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  • 1. A Man-in-the-Middle Attack on UMTSUlrike MeyerDarmstadt University of TechnologyDepartment of Computer ScienceHochschulstrasse 10D-64283 DarmstadtGermanyumeyer@cdc.informatik.tu-darmstadt.deSusanne WetzelStevens Institute of TechnologyDepartment of Computer ScienceCastle Point on HudsonHoboken, NJ 07030USAswetzel@stevens.eduABSTRACTIn this paper we present a man-in-the-middle attack on theUniversal Mobile Telecommunication Standard (UMTS),one of the newly emerging 3G mobile technologies. The at-tack allows an intruder to impersonate a valid GSM base sta-tion to a UMTS subscriber regardless of the fact that UMTSauthentication and key agreement are used. As a result, anintruder can eavesdrop on all mobile-station-initiated traffic.Since the UMTS standard requires mutual authenticationbetween the mobile station and the network, so far UMTSnetworks were considered to be secure against man-in-the-middle attacks. The network authentication defined in theUMTS standard depends on both the validity of the authen-tication token and the integrity protection of the subsequentsecurity mode command.We show that both of these mechanisms are necessary inorder to prevent a man-in-the-middle attack. As a conse-quence we show that an attacker can mount an imperson-ation attack since GSM base stations do not support in-tegrity protection. Possible victims to our attack are allmobile stations that support the UTRAN and the GSM airinterface simultaneously. In particular, this is the case formost of the equipment used during the transition phase from2G (GSM) to 3G (UMTS) technology.Categories and Subject DescriptorsC.2.0 [Computer-Communications Networks]: Secu-rity and Protection; C.2.1 [Network Architecture andDesign]: Wireless CommunicationGeneral TermsSecurityKeywordsUMTS, GSM, man-in-the-middle attack, authentication,mobile communicationPermission to make digital or hard copies of all or part of this work forpersonal or classroom use is granted without fee provided that copies arenot made or distributed for profit or commercial advantage and that copiesbear this notice and the full citation on the first page. To copy otherwise, torepublish, to post on servers or to redistribute to lists, requires prior specificpermission and/or a fee.WiSe’04, October 1, 2004, Philadelphia, Pennsylvania, USA.Copyright 2004 ACM 1-58113-925-X/04/0010 ...$5.00.1. INTRODUCTIONThe Universal Mobile Telecommunications System(UMTS) is one of the third generation mobile technologieswhich is currently being launched in many countries, partic-ularly in Europe.Unlike its European predecessor, the Global System forMobile Communication (GSM), UMTS provides high datarates and has a relatively low cost for data transmission.Because of these improved technology features, UMTS is ex-pected to revolutionize the current state of the art in mobileservices and applications. This is even more so as hand-sets equipped with large-size, high resolution displays arecurrently being developed.According to market analysts, services mobile users arecurrently most interested in include e-mail applications fol-lowed by mobile payment systems, mobile online bankingand mobile shopping [2]. Consequently, many mobile opera-tors and banks have begun collaborating in order to developthese mobile banking, payment and shopping applicationsfor their future UMTS customers.By nature, these applications are security-critical, partic-ularly with respect to the authenticity of the user as wellas to the confidentiality and integrity protection of the datatraffic. Security of these applications depends on the secu-rity of the underlying mobile communication system. WhileGSM suffers from many security weaknesses, UMTS was de-signed to be secure against the known GSM attacks. In thispaper we show that this alone, however, is not sufficientas there are security weaknesses in the interface of the twotechnologies GSM and UMTS.In particular, while in the process of building up thenew UMTS network, the system will not provide area wideUMTS coverage. Since sufficient network coverage, however,is crucial with respect to usability and customer satisfaction,the UMTS standard allows for inter-operation with GSM,ranging from roaming support to seamless handover proce-dures between the two systems [12, 14]: UMTS subscriberscan roam in areas with GSM coverage only and GSM sub-scribers with UMTS-equipped mobile phones can in turnaccess the UMTS radio network.However, this improved functionality is a double-edgedsword as roaming between UMTS and GSM is in fact roam-ing between two systems that are not equally well protectedagainst malicious attacks. GSM only supports subscriberauthentication and encryption of the radio interface betweena mobile station and a base station. In contrast, UMTS alsoprovides authentication of the serving network as well as in-90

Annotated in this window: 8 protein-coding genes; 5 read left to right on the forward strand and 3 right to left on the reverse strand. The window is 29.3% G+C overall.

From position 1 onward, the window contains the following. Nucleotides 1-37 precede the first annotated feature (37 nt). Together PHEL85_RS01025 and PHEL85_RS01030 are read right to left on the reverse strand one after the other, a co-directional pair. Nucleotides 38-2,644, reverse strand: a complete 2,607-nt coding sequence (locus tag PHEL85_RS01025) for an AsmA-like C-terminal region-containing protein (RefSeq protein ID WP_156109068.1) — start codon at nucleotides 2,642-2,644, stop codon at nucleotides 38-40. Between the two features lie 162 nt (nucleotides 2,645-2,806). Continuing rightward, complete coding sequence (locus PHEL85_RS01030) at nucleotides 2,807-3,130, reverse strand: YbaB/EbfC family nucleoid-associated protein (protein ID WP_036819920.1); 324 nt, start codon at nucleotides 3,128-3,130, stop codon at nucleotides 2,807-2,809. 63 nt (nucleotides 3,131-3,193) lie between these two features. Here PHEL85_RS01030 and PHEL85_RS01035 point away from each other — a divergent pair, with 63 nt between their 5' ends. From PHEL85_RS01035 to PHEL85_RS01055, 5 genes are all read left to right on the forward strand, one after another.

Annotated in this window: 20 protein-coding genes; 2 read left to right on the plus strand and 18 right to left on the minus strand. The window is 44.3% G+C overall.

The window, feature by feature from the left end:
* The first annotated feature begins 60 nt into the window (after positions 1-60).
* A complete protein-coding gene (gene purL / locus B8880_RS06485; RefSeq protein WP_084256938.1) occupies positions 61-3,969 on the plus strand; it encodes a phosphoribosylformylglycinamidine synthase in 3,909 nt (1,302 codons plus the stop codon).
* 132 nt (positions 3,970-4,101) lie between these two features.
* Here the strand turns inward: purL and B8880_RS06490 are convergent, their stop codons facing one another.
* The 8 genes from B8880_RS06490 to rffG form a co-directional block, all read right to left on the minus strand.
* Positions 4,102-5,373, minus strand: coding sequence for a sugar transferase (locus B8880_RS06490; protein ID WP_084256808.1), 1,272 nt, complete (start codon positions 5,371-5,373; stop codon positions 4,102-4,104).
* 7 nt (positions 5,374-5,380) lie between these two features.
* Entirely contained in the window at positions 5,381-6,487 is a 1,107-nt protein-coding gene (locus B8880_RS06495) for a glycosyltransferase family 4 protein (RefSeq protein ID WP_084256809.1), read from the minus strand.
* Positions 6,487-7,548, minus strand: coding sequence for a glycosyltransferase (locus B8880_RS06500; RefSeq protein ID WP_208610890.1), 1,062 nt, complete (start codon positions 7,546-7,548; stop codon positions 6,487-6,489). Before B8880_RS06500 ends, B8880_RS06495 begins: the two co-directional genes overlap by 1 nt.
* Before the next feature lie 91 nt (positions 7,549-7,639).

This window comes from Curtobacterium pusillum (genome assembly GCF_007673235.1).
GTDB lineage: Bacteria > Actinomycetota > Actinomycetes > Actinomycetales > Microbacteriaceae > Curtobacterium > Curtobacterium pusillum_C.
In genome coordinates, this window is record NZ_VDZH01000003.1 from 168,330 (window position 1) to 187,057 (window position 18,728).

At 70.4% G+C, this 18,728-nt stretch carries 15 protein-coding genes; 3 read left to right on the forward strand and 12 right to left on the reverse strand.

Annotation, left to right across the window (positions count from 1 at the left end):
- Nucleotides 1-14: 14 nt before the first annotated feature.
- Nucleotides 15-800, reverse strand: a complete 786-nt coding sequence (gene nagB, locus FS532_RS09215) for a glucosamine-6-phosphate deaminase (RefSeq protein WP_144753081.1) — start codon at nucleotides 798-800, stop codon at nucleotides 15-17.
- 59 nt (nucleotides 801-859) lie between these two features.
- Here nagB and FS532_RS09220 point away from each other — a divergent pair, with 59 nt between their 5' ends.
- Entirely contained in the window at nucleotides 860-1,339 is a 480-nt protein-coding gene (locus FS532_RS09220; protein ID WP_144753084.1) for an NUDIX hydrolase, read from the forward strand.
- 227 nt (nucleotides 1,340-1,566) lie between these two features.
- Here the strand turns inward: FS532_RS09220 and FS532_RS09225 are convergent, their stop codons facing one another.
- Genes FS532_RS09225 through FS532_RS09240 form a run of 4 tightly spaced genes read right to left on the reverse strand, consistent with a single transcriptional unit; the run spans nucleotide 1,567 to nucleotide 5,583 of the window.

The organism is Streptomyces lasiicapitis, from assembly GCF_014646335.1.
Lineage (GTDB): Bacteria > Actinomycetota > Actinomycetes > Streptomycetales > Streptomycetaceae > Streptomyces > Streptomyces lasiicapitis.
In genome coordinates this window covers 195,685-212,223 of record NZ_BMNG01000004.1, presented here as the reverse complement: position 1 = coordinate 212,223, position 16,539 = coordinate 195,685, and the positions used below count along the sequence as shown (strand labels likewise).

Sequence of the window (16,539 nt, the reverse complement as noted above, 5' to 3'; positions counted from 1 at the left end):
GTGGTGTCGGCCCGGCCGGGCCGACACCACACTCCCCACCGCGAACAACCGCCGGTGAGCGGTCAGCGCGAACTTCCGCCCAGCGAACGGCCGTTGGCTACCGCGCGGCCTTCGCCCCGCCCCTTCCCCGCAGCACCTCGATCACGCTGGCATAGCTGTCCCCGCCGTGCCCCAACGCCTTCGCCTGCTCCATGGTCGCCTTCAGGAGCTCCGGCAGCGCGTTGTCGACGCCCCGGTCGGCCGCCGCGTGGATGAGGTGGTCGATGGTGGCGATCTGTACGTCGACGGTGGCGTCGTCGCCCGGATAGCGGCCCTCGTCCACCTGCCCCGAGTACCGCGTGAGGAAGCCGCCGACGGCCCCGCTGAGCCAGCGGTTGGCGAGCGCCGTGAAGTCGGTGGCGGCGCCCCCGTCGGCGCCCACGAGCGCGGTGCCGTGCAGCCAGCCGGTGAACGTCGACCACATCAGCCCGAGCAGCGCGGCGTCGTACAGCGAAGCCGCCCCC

• 2. tegrity protection of the signaling traffic on the air interfacebetween the mobile station and a radio access network.The UMTS authentication and key agreement procedurewas designed to be secure against man-in-the-middle at-tacks [11]. In order to protect against network imperson-ation, UMTS applies a combination of two mechanisms: thevalidity of an authentication token and the integrity pro-tection of the signaling messages. The authentication tokenguarantees the freshness and the origin (home network) ofthe authentication challenge, protecting against replay ofauthentication data. The integrity protection prevents thepossibility that a man in the middle can simply forward cor-rect and timely authentication messages and fool both themobile station and the base station into not using encryptionfor subsequent communication.In this paper we show that both mechanisms must be em-ployed in order to prevent man-in-the-middle attacks. Inparticular, we describe a scenario in which an attacker canimpersonate a valid GSM base station with respect to aUMTS subscriber even when UMTS authentication and keyagreement are used. Consequently, the attack allows an in-truder to eavesdrop on all mobile-station-initiated commu-nication.Our attack requires that the mobile equipment of the vic-tim supports both the GSM as well as the UTRAN radiointerface. As long as UMTS does not provide area-widecoverage, this will be the case for most of the available userequipment.In our attack an intruder first obtains a valid authentica-tion token from any real network and then uses this token toimpersonate a GSM base station subsystem to the user. Theattack succeeds since one of the two necessary security com-ponents in UMTS authentication can be circumvented as aGSM base station is not expected to support integrity pro-tection. As a consequence, an attacker can fool the mobilestation into not using encryption and can thus eavesdrop onall future communication. While the attack does not allowthe intruder to impersonate the mobile station to a real net-work, the traffic from the victim device can be forwardedto a valid network by simply having the attacker establish aregular connection to a valid network.Outline:The remainder of the paper is organized as follows: We firstprovide an overview of related work. In Section 3 we brieflyreview the security mechanisms defined in the UMTS stan-dard, with a focus on the authentication and key agreementprocedure of UMTS subscribers to UTRAN and to GSMbase station subsystems. In Section 4 we present the de-tails of our man-in-the-middle attack. We close the paperwith some remarks on the feasibility and consequences ofour attack and discuss possible countermeasures.2. RELATED WORKIt is well known that the missing network authenticationin GSM networks allows for man-in-the-middle attacks [4, 6]:An attacker impersonates a valid base station with respectto the mobile station and at the same time impersonatesthe victim mobile station to a real base station by simplyforwarding the authentication traffic. As a consequence, theattacker can, for example, eavesdrop on all communicationby fooling both sides into the use of no encryption on theradio interface.1Moreover, the scenario allows for call theftand other active attacks [4, 6].Naturally, UMTS subscribers that roam to a GSM (partof a) network are also vulnerable to such false base stationattacks during GSM authentication. It has previously beenrecognized in an internal but publicly available documentof the 3GPP standardization organization [9] that in orderto prevent the “false base station attacks” for UMTS sub-scribers roaming to GSM, the integrity protection mecha-nism must be modified. To date, this change has not beenadopted in the standard [13]. Furthermore, the attack de-scribed in this paper goes far beyond the attack foreseenby 3GPP in that UMTS subscribers are vulnerable to what3GPP calls a “false base station attack” even if subscribersare roaming in a pure UMTS network and even thoughUMTS authentication is applied.Our attack can be categorized as a “roll-back attack”.These attacks exploit weaknesses of old versions of algo-rithms and protocols by means of the mechanisms definedto ensure backward compatibility of newer and stronger ver-sions. Previous findings of roll-back attacks include the SSLProtocol [7] and the encryption mechanisms in GSM [5].3. UMTS SECURITYIn UMTS networks, a mobile station is connected to avisited network by means of a radio link to a particular basestation (Node B). Multiple base stations of the network areconnected to a Radio Network Controller (RNC) and multi-ple RNCs are controlled by a GPRS2Support Node (GSN)in the packet-switched case or a Mobile Switching Center(MSC) in the circuit-switched case (see Figure 1). The Vis-itor Location Register (VLR) and the serving GSN keeptrack of all mobile stations that are currently connected tothe network. Every subscriber can be identified by its In-ternational Mobile Subscriber Identity (IMSI). In order toprotect against profiling attacks, this permanent identifieris sent over the air interface as infrequently as possible. In-stead, locally valid Temporary Mobile Subscriber Identities(TMSI) are used to identify a subscriber whenever possible.Every UMTS subscriber has a dedicated home networkwith which he shares a long term secret key Ki. The HomeLocation Register (HLR) keeps track of the current locationof all subscribers of the home network. Mutual authenti-cation between a mobile station and a visited network iscarried out with the support of the current Serving GSN(SGSN) or the MSC/VLR respectively. UMTS supportsencryption of the radio interface as well as integrity protec-tion of the signaling messages. For a detailed description werefer to [13].3.1 Authentication and Key AgreementUMTS is designed to inter-operate with GSM in orderto facilitate the evolution from GSM to UMTS networks.This results in different versions of the authentication andkey agreement procedure depending on the type of the sub-1In order to protect GSM networks against man-in-the-middle attacks, 3GPP currently discusses to add structure tothe authentication challenge RAND [8]. This structure shallindicate to the mobile station which encryption algorithmsit is allowed to use with the key generated from this par-ticular RAND. Adapting this kind of mechanism to UMTSnetworks has not yet been discussed.2General Packet Radio Service91